A post with brief descriptions of each class I am taking this semester and some of the books we are using:
Hebrew Syntax and Exegesis – This is the second Hebrew class students take after Elementary Hebrew. My teacher is Terry Betts. What can you say about Hebrew? It’s hard! The solution: time, time, time, repetition, repetition, repetition. Pray for my brain. Somehow listening to 90’s pop-rock music (Everclear, Third Eye Blind, Hootie, Goo Goo Dolls, etc.) on Pandora helps massage my brain while studying Hebrew, go figure.
Books: All of these are must reads and especially good for leisure reading: Invitation to Biblical Hebrew by Russell Fuller (Dr. Fuller actually taught my class last semester), Pocket Dictionary for the Study of Biblical Hebrew by Todd Murphy.
Introduction to Church History II – This class covers the time period of the late Middle ages (1200s-1400s) up to the present age. My teacher is Michael Haykin. I have really appreciated Dr. Haykin’s class so far. He is an admirable Christian scholar: filled with knowledge but most striking for his godliness. He lives in Toronto, Canada, but flies in every other week or so for class. He teaches with such zeal that I often think that if there is such a thing as preaching history, then that is what he is doing.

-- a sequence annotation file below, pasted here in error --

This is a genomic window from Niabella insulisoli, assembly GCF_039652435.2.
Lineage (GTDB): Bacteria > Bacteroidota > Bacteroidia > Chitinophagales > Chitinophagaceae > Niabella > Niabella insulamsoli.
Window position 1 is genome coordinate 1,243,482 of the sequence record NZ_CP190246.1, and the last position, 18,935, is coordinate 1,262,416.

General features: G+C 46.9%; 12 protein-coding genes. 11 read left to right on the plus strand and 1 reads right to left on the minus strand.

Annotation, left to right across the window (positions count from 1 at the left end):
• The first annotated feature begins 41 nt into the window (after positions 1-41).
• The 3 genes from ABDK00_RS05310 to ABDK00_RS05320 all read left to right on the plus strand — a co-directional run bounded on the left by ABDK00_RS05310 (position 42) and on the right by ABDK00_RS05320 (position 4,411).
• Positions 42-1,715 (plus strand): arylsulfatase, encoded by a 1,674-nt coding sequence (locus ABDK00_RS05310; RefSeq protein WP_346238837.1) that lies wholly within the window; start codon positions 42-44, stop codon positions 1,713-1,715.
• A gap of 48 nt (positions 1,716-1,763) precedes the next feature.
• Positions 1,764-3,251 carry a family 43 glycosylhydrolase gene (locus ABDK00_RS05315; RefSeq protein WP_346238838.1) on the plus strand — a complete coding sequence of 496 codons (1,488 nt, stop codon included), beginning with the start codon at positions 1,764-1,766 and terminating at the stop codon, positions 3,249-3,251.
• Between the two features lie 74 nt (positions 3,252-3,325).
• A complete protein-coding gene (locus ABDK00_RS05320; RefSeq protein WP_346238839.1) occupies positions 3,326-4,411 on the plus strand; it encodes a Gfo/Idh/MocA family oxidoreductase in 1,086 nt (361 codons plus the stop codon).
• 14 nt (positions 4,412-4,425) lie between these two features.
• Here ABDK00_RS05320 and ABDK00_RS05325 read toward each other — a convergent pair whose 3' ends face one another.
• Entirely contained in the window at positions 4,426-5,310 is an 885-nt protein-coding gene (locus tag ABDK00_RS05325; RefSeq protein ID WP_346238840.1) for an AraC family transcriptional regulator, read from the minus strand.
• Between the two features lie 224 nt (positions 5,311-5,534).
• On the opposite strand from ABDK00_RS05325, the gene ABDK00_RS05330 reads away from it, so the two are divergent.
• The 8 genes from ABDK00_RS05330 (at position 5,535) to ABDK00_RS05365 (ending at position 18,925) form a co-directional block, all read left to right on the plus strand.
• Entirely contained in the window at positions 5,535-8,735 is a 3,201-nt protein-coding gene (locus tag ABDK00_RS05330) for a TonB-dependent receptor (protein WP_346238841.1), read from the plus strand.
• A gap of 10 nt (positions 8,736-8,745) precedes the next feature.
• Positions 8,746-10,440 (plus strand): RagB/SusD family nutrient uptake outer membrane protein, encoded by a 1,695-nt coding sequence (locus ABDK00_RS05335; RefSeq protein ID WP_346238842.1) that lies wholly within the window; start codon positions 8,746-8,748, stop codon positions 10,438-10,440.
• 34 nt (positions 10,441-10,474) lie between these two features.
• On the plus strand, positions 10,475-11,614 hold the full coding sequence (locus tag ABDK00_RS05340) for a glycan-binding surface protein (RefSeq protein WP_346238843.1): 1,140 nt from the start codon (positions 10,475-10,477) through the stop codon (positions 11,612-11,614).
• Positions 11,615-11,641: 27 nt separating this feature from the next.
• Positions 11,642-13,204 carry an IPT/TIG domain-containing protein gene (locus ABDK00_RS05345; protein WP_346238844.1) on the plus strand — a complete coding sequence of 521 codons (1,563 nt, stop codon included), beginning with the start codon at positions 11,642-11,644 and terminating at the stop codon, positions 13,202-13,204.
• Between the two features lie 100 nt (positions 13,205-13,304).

Books: Dr. Haykin assigned a bunch of books and that makes me happy…and poor. Here are some that stick out: Introduction to the History of Christianity ed. Tim Dowley (This is the big overview text we are using.); Katherine Parr: A Guided Tour of the Life and Thought of a Reformation Queen by Brandon Withrow; The Basis of Christian Unity by Martyn Lloyd-Jones (The last 500 years of church history has seen a lot of factions develop, so Dr. Haykin wants to spend some time thinking through how it is that we find unity as Christians and when it is that we should rightly separate, thus he assigned this last title from Lloyd-Jones.).
I will write next week about my other two classes, ‘History of the Baptists’ and ‘Great Christian Lives’.